In his notes, documented by the decision, Eidelman suggested the boy was “doing relatively well,” he was “alert, oriented, calm, smiling” and “accepts” the situation of the authorities opening a probe into his pot cookie prescription. He also maintained the diagnoses “ADD/BiPolar,” the decision suggests.

Two years later, Eidelman again mentioned the seemingly marked improvement of the boy, even stating that he was “able to participate in conversation normally,” according to the decision.

When pressed by a panel of doctors on how he was able to diagnose the boy with his emotional maladies — especially Bipolar Disorder, Eidelman allegedly claimed he went by the family history and was “treating the symptoms.”

However, Eidelman apparently “could not describe the diagnostic criteria” for it, the decision reads.

In fact, Eidelman defended his move to supply marijuana to the toddlers because he was “given small amounts of medical marijuana” and therefore, he told the panel, the danger was minimal.

In his online bio, Eidelman boasts 30 years of natural healing and states his practice integrates herbs, nutrition bioelectromagnetism and meditation.

“I’ve traveled all over the world, and have seen and heard almost everything…I believe that these approaches to healing and to prevention and to awakening can be a boon to each of us, and to the country as a whole.”

On one blog entry last Fall, Eidelman seems to not put much stock in psychiatry or psychology, claiming they have “long been considered unscientific because of the lack of objective parameters for evaluating the brain and the mind.”

The doctor also fell into trouble at least two other times, records show.

In 2004, a decision was recorded coming down on Eidelman’s violations for “furnishing dangerous drugs without a good faith examination.”

And in 2009, a decision by the state board determined Eidelman failed to keep “adequate records” and appearing to supply pot to one patient (who appeared to be an undercover officer) because he was sad without it. “…[Edelman] asked if [patient] would get depressed if he did not have marijuana, and [patient” answered affirmatively,” the decision adds.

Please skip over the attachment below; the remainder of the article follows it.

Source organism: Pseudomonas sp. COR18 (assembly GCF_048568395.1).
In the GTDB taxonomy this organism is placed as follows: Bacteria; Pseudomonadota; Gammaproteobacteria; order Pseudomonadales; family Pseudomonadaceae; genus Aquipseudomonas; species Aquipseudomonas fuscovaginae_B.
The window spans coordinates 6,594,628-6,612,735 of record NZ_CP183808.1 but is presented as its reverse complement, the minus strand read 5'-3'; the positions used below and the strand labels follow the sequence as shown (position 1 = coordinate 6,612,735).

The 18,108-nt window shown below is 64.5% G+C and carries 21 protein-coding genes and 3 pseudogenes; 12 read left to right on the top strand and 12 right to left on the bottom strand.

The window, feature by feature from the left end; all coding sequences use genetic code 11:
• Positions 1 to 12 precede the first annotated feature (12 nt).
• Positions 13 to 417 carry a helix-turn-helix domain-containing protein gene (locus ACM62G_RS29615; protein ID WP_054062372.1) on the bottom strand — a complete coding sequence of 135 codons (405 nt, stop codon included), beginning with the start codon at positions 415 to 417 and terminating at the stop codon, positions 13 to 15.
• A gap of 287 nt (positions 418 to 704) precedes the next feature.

The answer was apparently enough for Eidelman to provide the patient with a “recommendation letter for marijuana.”

The decision states the doctor, without being able to cite an authority for his claim, maintained that “there’s pretty much no risk,” in prescribing the pot cookies as he did.

It appears that, according to the decision, T.T. was actually suffering not from ADHD or Bipolar disorders, but from Disruptive Mood Dysregulation Disorder (DMDD), based on his admittance to a hospital on New Year’s Eve in 2016.

The board stated that Eidelman was duty-bound to explore a second or third opinion from a specialist in order to assess if he was stricken with ADHD or Bipolar disorders.

This, the decision points out, proved to be Eidelman’s undoing.

“[Eidelman] did not seek the opinion of a specialist to reach the correct diagnosis and did not recommend such action to the father,” the decision states.

So when the doctor essentially decided to make diagnoses himself the board submits in the decision that they were “erroneous” and made “through violation of the stars of care.”